This is s real gem of a church in my humble opinion, it does not have any grand monuments or significant features of architectural interest – but what it does have is plenty of character. If you are a ‘church-crawler’ you will know what I mean. All churches are special places, but some have that ‘something’ extra that you realize quite soon into your visit or when you think back to the church in question – Wardley for me fits this category. Please note however that this church is now closed and may not be accessible (see update below).
This Rutland village is just off the A47 as you climb ‘Wardley Hill’ less than a mile east from Allexton (another fine church) and 3 miles west from Uppingham. It is approximately 17 miles west of Leicester.
Wardley is not mentioned in the Domesday book but was a hamlet or ‘berewick’ of nearby Ridlington (this church is on the website and has more information). In the early 12th century it was held by a Richard Bassett and his wife Maud Ridel, they founded Launde Abbey in 1125 (on the website). Eventually there were three holdings in Wardley and various families are mentioned including the Murdac’s, De Montfort’s and De Boyville’s. Launde Abbey held the advowson for Wardley church which entitled them to place a priest there of their choosing until the Dissolution. The name of St Botolph is from an Anglo-Saxon saint who died circa 653AD, he was the patron saint of travellers and farmers, it is probable that an earlier church on the site would have had the same name.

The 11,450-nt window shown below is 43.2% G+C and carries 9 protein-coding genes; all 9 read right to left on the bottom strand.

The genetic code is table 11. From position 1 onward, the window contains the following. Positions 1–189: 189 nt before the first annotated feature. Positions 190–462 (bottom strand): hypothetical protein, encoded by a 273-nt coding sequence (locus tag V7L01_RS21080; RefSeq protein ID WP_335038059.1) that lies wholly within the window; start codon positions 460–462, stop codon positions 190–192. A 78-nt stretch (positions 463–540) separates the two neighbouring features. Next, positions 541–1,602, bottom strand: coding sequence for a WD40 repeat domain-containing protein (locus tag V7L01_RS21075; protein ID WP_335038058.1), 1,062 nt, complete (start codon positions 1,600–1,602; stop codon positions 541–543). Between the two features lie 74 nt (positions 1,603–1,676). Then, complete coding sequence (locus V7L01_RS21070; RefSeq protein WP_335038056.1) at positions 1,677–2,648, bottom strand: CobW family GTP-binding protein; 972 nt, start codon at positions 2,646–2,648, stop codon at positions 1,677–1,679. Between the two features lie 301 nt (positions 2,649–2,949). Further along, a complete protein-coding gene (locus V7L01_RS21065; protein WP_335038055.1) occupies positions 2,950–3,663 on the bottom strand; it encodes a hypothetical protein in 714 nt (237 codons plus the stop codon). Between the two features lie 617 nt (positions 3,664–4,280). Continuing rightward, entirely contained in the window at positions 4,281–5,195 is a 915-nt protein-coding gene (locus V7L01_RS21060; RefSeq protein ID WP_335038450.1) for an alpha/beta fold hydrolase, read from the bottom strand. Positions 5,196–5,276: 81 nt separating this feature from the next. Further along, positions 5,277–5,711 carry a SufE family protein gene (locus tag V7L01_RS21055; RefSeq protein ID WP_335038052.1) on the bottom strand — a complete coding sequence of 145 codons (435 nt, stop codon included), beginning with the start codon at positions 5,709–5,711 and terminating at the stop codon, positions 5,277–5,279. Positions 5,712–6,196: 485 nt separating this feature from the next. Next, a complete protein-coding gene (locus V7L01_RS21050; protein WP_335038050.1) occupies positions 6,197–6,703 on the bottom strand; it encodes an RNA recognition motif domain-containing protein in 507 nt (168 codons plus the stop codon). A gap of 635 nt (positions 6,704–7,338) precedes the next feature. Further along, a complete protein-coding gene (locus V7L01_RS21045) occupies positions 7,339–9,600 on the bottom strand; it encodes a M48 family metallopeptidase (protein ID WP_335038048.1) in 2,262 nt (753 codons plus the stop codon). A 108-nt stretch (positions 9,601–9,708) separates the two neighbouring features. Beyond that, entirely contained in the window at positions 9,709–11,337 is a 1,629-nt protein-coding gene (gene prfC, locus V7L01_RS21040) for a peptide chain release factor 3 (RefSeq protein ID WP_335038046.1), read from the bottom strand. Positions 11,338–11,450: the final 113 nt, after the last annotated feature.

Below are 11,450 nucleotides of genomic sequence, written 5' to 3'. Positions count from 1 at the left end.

The church at Wardley consists of a west tower with broached spire (with two sets of lucarnes – dormer windows), nave and chancel. The 14th century south porch leads to a south doorway with a Norman arch built around 1175. The nave probably dates from 1200, although at the west end of the nave there are quoins which from their age could have been part of the earlier structure that stood on the site circa 1100. The windows in the south wall of the nave are 13th century (lancet window west of porch) and the other window with plate tracery dates from around 1250. The square window was added in the 16th century probably to add more light. The north side has a doorway (now blocked) and clerestory windows only.
The tower and spire date from the 14th century and it contains two bells, one is dated 1677 and the other inscribed ‘Thoma’ was cast by Thomas Newcombe (II) of Leicester, c. 1560-80. The chancel was rebuilt by the Victorians in 1871. It has a aumbry in the north wall and a piscina in the south wall which are probably from the original 13th century chancel. The pews were added in the 19th century as well as the pulpit. The font opposite the south doorway is dated 1797 and has a octagonal bowl.
At the west end of the nave are some interesting 14th century corbels, and on the north wall of the nave are Victorian boards with the Ten Commandments and prayers which may have been a reredo to the altar. The 19th century Gothic barrel organ by Bates of Ludgate Hill in London has three barrels, each with ten tunes.
This plain little white-washed church is worth a visit, and I think it is open at weekends so you can go inside. The village only consists of a few houses and parking is on the lane approaching the church. The nearest facilities would be in Uppingham.
June 2014 Update – Services are not now held at the church and Wardley church is closed, the future use of the building has not yet been decided. I will try to keep this site informed
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